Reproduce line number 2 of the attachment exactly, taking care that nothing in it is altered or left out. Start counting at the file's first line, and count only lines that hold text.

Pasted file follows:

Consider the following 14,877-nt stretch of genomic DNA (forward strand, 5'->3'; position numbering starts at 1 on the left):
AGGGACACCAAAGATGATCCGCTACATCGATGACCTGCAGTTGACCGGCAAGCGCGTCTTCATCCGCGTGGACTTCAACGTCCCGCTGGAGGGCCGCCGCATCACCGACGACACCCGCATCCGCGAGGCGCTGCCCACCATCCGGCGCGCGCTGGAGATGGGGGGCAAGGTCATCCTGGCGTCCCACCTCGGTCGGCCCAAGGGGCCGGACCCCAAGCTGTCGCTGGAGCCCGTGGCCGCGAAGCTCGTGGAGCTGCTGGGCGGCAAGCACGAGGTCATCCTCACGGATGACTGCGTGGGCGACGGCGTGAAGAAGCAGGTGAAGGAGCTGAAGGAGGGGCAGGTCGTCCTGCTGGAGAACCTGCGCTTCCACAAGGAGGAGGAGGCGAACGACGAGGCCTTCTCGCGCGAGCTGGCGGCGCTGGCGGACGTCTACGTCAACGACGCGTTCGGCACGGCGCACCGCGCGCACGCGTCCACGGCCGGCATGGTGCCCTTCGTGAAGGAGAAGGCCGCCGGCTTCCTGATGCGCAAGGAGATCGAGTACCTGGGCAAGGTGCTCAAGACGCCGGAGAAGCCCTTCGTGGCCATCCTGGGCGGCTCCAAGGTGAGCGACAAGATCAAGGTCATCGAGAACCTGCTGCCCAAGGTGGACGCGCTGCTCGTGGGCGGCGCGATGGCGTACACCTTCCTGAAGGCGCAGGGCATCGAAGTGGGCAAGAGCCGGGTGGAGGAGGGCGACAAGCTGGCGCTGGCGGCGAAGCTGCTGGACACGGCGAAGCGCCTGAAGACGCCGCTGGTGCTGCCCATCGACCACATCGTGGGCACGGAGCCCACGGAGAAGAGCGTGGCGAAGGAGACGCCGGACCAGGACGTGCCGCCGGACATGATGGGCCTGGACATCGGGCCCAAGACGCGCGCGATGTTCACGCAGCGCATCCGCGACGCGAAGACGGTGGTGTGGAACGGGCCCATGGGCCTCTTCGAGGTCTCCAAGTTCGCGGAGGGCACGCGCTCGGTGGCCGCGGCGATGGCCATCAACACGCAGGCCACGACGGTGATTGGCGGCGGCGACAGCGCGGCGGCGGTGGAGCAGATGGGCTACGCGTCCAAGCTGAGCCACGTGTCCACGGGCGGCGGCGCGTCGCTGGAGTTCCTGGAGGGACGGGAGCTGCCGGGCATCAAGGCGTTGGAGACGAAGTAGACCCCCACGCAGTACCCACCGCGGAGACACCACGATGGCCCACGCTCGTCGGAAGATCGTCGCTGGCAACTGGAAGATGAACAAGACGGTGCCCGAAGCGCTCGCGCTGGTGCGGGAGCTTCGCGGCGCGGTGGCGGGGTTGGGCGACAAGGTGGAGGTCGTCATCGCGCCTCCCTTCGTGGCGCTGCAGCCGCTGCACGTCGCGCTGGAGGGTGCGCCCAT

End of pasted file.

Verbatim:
AGGGACACCAAAGATGATCCGCTACATCGATGACCTGCAGTTGACCGGCAAGCGCGTCTTCATCCGCGTGGACTTCAACGTCCCGCTGGAGGGCCGCCGCATCACCGACGACACCCGCATCCGCGAGGCGCTGCCCACCATCCGGCGCGCGCTGGAGATGGGGGGCAAGGTCATCCTGGCGTCCCACCTCGGTCGGCCCAAGGGGCCGGACCCCAAGCTGTCGCTGGAGCCCGTGGCCGCGAAGCTCGTGGAGCTGCTGGGCGGCAAGCACGAGGTCATCCTCACGGATGACTGCGTGGGCGACGGCGTGAAGAAGCAGGTGAAGGAGCTGAAGGAGGGGCAGGTCGTCCTGCTGGAGAACCTGCGCTTCCACAAGGAGGAGGAGGCGAACGACGAGGCCTTCTCGCGCGAGCTGGCGGCGCTGGCGGACGTCTACGTCAACGACGCGTTCGGCACGGCGCACCGCGCGCACGCGTCCACGGCCGGCATGGTGCCCTTCGTGAAGGAGAAGGCCGCCGGCTTCCTGATGCGCAAGGAGATCGAGTACCTGGGCAAGGTGCTCAAGACGCCGGAGAAGCCCTTCGTGGCCATCCTGGGCGGCTCCAAGGTGAGCGACAAGATCAAGGTCATCGAGAACCTGCTGCCCAAGGTGGACGCGCTGCTCGTGGGCGGCGCGATGGCGTACACCTTCCTGAAGGCGCAGGGCATCGAAGTGGGCAAGAGCCGGGTGGAGGAGGGCGACAAGCTGGCGCTGGCGGCGAAGCTGCTGGACACGGCGAAGCGCCTGAAGACGCCGCTGGTGCTGCCCATCGACCACATCGTGGGCACGGAGCCCACGGAGAAGAGCGTGGCGAAGGAGACGCCGGACCAGGACGTGCCGCCGGACATGATGGGCCTGGACATCGGGCCCAAGACGCGCGCGATGTTCACGCAGCGCATCCGCGACGCGAAGACGGTGGTGTGGAACGGGCCCATGGGCCTCTTCGAGGTCTCCAAGTTCGCGGAGGGCACGCGCTCGGTGGCCGCGGCGATGGCCATCAACACGCAGGCCACGACGGTGATTGGCGGCGGCGACAGCGCGGCGGCGGTGGAGCAGATGGGCTACGCGTCCAAGCTGAGCCACGTGTCCACGGGCGGCGGCGCGTCGCTGGAGTTCCTGGAGGGACGGGAGCTGCCGGGCATCAAGGCGTTGGAGACGAAGTAGACCCCCACGCAGTACCCACCGCGGAGACACCACGATGGCCCACGCTCGTCGGAAGATCGTCGCTGGCAACTGGAAGATGAACAAGACGGTGCCCGAAGCGCTCGCGCTGGTGCGGGAGCTTCGCGGCGCGGTGGCGGGGTTGGGCGACAAGGTGGAGGTCGTCATCGCGCCTCCCTTCGTGGCGCTGCAGCCGCTGCACGTCGCGCTGGAGGGTGCGCCCAT